Asian Americans have the lowest unemployment rate among any major ethnic group. Why is that the case?
Khee Lee is an executive at Google. HIs parents came here from South Korea when he was two.
Working at a dry-cleaning store, he says, so he and his sister could go to college, loan free.
“They instilled in me a certain work ethic and a focus on just studying very hard,” said Lee.
Of all the major ethnic groups, Asian Americans have the lowest unemployment rate.
“Anytime you hear somebody, or your group as a whole is doing well it’s a point of pride,” said Min Kim, an employee at DramaFever.
At Drama Fever, an online window to Asian entertainment, young Asian Americans feel the drive to succeed.
“With immigrant mentality comes, you know, just a family value that nothing is taken for granted. We really have to work for what we want,” said Khee Lee, an Google Executive.
About half of all Asian Americans hold a bachelor’s degree, compared to 28% for the rest of the population.
But even among other minorities with college-degrees, Asians still have the lowest level of unemployment.
Lee says that might be because of how Asians are viewed in the workplace.
“There is a stereotype of Asian Americans just being like the worker bees. We come in early, work late, and execute extraordinarily well,” said Lee.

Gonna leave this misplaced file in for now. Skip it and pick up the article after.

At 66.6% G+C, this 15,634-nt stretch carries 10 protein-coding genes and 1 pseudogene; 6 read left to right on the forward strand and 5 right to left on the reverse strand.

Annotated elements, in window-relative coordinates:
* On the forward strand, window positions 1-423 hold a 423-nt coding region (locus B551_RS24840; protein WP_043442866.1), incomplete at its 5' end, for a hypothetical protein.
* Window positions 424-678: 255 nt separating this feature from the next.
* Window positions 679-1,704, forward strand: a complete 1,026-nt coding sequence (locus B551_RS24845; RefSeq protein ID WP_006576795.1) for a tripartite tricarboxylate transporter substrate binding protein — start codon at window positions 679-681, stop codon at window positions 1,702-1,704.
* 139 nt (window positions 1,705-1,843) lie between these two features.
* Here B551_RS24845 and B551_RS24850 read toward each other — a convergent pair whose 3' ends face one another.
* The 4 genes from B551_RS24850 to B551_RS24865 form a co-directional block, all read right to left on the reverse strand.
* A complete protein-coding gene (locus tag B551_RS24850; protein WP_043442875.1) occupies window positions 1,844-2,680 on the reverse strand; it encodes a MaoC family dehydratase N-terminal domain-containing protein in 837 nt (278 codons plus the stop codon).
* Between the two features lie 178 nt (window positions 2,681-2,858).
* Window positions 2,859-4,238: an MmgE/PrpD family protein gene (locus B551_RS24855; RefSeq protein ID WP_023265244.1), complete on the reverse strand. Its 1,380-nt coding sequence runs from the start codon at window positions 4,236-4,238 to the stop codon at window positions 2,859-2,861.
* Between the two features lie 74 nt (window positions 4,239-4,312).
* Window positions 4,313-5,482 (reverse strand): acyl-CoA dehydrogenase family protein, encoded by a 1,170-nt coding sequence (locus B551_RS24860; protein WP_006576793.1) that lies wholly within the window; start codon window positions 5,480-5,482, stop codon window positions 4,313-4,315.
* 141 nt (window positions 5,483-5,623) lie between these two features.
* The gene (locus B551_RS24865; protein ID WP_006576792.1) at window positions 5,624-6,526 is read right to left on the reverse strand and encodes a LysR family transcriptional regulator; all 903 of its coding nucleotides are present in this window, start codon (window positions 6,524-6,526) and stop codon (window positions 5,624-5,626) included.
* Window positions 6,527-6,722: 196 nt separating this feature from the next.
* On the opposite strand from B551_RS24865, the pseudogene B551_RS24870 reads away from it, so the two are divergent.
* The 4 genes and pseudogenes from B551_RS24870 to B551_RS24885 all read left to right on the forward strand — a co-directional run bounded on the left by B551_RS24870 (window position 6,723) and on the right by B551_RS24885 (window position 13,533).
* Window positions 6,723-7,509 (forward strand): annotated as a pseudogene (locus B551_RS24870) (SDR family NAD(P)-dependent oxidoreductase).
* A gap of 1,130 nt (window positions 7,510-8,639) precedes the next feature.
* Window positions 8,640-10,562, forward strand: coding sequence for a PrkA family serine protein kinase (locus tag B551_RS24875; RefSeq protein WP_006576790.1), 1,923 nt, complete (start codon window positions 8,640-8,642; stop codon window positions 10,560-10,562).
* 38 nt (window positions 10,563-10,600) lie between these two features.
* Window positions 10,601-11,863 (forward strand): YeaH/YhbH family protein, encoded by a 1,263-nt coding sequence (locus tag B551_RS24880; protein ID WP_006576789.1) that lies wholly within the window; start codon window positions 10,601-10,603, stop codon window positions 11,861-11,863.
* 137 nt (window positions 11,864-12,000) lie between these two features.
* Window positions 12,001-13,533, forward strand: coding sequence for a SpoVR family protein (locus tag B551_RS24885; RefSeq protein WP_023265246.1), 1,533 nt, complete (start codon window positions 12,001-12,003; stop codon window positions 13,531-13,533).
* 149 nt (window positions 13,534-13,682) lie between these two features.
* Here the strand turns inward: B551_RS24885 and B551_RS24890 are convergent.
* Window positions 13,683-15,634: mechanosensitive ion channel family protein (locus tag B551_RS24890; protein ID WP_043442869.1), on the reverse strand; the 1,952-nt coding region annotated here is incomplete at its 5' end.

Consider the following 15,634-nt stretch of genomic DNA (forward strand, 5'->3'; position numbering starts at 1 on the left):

Even if the job isn’t particularly well paid.
“My mother was a surgeon in China. and when she came here, her first job was actually dishwasher in a sushi restaurant. I don’t think she felt it was beneath her. They don’t see manual labor jobs as a reflection of their own self-worth,” said Lee.
Another reason for the low unemployment? Self employment.
The number of asian-owned businesses in the U.S. increased 40% between 2002 and 2007, twice the national rate. They tend to hire a lot of their family members.
But there are other stereotypes still holding Asians back.
“That we’re not creative, that we don’t know how to think outside the box. They get perceived as being too quiet or as one dimensional workers. They get stuck in these so-called “white collar sweatshops,” where these glass ceiling barriers prevent them from moving up the ranks,” said Professor C.N. Le.
The younger generation is trying to change that.
“This new generation of Asian Americans are very different from that stereotype,” said Le.
“10 years from now probably you’ll see everyone here as CEO or something,” said Jacqueline Sia, an employee at DramaFever.
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